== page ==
In 1943, the 400-acre Congressional Country Club in Bethesda, Maryland, was leased to the US government and transformed into a training ground for commandos. The driving range became a firing range, the sand traps were used for grenade practice, and the fairways on the 17th and 18th holes became simulated minefields. Over the next two years, more than 2,500 OSS recruits underwent training at the CCC, acquiring skills in espionage, demolitions, sabotage, and weapons handling.
Most of the officers trained at CCC were subsequently assigned to OSS Operational Groups, which conducted paramilitary operations in France, Italy, Greece, Yugoslavia, Burma, Malaya, and China. The OGs worked behind enemy lines alongside local partisan forces to sabotage key Axis infrastructure, such as railroads and bridges.
The most specialized OSS commandos were a small faction of airborne paramilitaries called the Jedburghs, whose primary AO was Europe. The Jedburgh teams typically contained one American, one British, and one French commando. Belgians, Dutchmen, and Canadians occasionally worked with the teams too.
William Colby, a future director of the CIA, participated in a daring ski-parachute mission in Norway during World War II. He is pictured here on skis. Photo courtesy of the CIA.
The first Jedburgh team ever deployed parachuted into France the night before D-Day. Their objective was to assist the invasion force by leading pockets of resistance forces against German units based inland. As the march to Berlin got underway, approximately 90 more Jedburgh teams were dispatched to Europe. They primarily operated in German-occupied France and worked closely with various French resistance guerrilla groups, including the Maquis, who smuggled Yeager out of France after he was shot down.
At least two Jedburgh officers leveraged their training and wartime experiences to further improve America’s military and intelligence capabilities after the war. Aaron Bank, who commanded Jedburgh Team Packard for six weeks in France’s Rhone Valley, went on to help establish the Green Berets. (He has been called the “Father of Special Forces.”)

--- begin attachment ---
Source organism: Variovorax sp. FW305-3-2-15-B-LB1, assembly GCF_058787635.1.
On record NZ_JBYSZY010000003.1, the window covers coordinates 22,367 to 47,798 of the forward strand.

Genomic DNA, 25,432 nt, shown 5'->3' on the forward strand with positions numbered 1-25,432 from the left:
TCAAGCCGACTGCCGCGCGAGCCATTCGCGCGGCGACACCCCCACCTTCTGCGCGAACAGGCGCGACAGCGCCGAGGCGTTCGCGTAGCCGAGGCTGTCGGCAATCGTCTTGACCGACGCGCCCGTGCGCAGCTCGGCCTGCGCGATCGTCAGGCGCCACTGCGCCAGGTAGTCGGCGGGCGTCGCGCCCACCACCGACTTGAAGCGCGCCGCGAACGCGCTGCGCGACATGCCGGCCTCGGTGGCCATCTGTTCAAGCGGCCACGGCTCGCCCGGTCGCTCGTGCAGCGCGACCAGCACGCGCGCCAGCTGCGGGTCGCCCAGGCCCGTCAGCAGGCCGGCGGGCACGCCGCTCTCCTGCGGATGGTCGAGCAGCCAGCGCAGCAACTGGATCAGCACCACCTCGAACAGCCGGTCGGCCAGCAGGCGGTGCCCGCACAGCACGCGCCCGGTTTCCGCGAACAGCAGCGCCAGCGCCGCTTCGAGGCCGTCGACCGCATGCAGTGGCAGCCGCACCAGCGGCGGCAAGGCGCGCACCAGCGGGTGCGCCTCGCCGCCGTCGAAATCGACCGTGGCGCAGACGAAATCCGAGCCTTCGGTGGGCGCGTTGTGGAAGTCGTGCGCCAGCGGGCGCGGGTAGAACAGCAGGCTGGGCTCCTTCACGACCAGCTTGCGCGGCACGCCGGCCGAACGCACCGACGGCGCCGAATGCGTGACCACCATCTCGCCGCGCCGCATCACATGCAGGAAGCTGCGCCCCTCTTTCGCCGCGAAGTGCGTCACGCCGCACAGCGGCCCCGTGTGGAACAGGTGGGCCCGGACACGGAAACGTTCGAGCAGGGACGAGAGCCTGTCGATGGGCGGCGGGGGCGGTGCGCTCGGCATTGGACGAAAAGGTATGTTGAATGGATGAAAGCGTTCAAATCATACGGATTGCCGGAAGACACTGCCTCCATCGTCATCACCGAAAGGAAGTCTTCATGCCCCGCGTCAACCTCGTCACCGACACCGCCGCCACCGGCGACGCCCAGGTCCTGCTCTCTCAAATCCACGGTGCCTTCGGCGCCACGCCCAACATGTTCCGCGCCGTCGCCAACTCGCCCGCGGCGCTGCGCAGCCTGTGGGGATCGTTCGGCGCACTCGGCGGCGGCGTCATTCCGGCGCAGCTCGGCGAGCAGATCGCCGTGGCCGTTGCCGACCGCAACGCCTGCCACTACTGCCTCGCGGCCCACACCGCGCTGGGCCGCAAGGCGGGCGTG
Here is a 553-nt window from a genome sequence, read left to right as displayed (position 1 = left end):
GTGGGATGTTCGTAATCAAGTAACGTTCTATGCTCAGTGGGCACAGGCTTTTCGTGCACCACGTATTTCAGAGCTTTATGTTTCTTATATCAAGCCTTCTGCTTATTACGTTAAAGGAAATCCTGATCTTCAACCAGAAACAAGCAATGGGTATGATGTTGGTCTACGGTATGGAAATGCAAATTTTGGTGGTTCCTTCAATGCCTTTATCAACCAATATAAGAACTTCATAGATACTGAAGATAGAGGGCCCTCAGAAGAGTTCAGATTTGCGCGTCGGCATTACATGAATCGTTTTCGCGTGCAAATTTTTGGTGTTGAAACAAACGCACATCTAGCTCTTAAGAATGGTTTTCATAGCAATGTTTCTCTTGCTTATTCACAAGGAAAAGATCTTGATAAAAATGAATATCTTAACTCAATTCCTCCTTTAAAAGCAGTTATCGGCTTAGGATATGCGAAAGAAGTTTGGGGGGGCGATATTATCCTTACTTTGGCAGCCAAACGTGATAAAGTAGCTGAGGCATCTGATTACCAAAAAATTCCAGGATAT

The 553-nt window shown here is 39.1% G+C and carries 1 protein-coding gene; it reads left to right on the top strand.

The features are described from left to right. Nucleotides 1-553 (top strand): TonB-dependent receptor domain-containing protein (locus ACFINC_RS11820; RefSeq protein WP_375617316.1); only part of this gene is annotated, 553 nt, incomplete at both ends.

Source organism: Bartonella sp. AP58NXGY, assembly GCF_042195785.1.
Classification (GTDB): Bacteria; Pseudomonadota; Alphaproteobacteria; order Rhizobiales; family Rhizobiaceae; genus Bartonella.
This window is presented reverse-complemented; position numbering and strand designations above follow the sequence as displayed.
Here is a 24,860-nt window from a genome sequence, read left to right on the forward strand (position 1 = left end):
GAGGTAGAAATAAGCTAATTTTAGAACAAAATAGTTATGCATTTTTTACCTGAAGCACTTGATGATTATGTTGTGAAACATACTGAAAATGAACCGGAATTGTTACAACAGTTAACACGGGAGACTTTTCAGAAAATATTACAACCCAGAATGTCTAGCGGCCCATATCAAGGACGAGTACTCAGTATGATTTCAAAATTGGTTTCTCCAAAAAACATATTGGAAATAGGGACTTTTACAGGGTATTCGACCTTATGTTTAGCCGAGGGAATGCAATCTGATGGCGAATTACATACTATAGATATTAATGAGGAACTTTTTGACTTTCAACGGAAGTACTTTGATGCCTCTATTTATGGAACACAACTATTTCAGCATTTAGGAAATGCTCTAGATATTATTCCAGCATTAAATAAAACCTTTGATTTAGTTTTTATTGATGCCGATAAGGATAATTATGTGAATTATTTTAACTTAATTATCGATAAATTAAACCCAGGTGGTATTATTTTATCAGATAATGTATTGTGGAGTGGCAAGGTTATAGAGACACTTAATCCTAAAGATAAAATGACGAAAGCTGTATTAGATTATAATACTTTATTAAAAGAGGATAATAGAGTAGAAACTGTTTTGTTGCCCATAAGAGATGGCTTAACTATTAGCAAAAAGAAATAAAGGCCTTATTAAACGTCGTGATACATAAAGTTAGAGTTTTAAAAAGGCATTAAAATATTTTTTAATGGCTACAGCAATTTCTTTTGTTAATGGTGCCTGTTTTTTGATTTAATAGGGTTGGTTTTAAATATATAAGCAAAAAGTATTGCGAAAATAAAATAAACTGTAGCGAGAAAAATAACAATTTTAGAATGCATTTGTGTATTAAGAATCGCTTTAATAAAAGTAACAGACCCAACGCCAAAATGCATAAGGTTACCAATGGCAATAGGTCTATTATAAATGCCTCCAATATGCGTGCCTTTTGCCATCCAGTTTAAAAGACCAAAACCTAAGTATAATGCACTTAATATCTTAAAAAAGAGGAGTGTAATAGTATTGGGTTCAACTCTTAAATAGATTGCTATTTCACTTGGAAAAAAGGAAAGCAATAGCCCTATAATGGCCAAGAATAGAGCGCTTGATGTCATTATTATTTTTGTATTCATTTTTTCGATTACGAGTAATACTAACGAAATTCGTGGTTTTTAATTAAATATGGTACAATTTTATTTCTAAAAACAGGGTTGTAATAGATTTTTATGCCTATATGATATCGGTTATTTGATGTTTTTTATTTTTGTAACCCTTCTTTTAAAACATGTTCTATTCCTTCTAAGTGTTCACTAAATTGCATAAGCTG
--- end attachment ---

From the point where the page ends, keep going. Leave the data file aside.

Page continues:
The other was William Colby, who during the war led a daring ski-parachute mission in Norway that succeeded in severing a key Nazi railroad. After the OSS was disbanded in 1945, Colby joined the CIA and later became its director.
On the south wall of the original headquarters building lobby is the OSS Memorial. The memorial is dedicated to the men and women who lost their lives while serving in the OSS during World War II. The memorial consists of a single star on the wall and a book that lists the names of the 116 OSS fallen. Photo courtesy of the CIA.
By the war’s end, more than half of the OSS’s 13,000 officers had served tours overseas. Donovan tried to persuade President Harry S. Truman to let him reorganize the unit into a peacetime intelligence agency, but to no avail.
Instead, Truman decided to disband the OSS and mandated the establishment of the Central Intelligence Group to take its place. But even though the OSS was gone, its legacy would survive in many ways. Secretary of War John J. McCloy, a personal friend of Donovan’s, absorbed OSS Secret Intelligence and X-2 into the War Department’s Strategic Services Unit. And when the National Security Act of 1947 turned CIG into the CIA, many OSS veterans, including Hall and Colby, joined the service and helped lay the groundwork for the agency as it stands today.
Nor have the extraordinary accomplishments of Donovan and his glorious amateurs been forgotten. In 2016, the OSS received the Congressional Gold Medal for “implementing a system of strategic intelligence during World War II and providing the basis for the modern-day American intelligence and special operations communities.”
Matt Fratus is a history staff writer for Coffee or Die. He prides himself on uncovering the most fascinating tales of history by sharing them through any means of engaging storytelling. He writes for his micro-blog @LateNightHistory on Instagram, where he shares the story behind the image. He is also the host of the Late Night History podcast. When not writing about history, Matt enjoys volunteering for One More Wave and rooting for Boston sports teams.